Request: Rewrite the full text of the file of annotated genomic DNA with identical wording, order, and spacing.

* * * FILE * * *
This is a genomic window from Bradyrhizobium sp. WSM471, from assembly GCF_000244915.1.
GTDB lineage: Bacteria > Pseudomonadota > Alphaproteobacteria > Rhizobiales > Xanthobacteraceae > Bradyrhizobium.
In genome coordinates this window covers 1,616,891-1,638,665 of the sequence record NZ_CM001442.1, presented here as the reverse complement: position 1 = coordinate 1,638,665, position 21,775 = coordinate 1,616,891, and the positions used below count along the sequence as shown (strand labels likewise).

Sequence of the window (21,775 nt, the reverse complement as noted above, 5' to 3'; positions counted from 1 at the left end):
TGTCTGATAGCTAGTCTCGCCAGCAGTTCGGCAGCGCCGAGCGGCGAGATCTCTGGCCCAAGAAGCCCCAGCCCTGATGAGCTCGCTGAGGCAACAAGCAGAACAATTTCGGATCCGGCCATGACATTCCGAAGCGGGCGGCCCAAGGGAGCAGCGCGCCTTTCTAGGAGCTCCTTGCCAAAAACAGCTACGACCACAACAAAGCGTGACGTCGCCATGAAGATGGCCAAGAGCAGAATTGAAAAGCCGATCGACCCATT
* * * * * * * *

This is a genomic window from Bradyrhizobium sp. WSM471, from assembly GCF_000244915.1.
GTDB lineage: Bacteria > Pseudomonadota > Alphaproteobacteria > Rhizobiales > Xanthobacteraceae > Bradyrhizobium.
In genome coordinates this window covers 1,616,891-1,638,665 of the sequence record NZ_CM001442.1, presented here as the reverse complement: position 1 = coordinate 1,638,665, position 21,775 = coordinate 1,616,891, and the positions used below count along the sequence as shown (strand labels likewise).

Sequence of the window (21,775 nt, the reverse complement as noted above, 5' to 3'; positions counted from 1 at the left end):
TGTCTGATAGCTAGTCTCGCCAGCAGTTCGGCAGCGCCGAGCGGCGAGATCTCTGGCCCAAGAAGCCCCAGCCCTGATGAGCTCGCTGAGGCAACAAGCAGAACAATTTCGGATCCGGCCATGACATTCCGAAGCGGGCGGCCCAAGGGAGCAGCGCGCCTTTCTAGGAGCTCCTTGCCAAAAACAGCTACGACCACAACAAAGCGTGACGTCGCCATGAAGATGGCCAAGAGCAGAATTGAAAAGCCGATCGACCCATT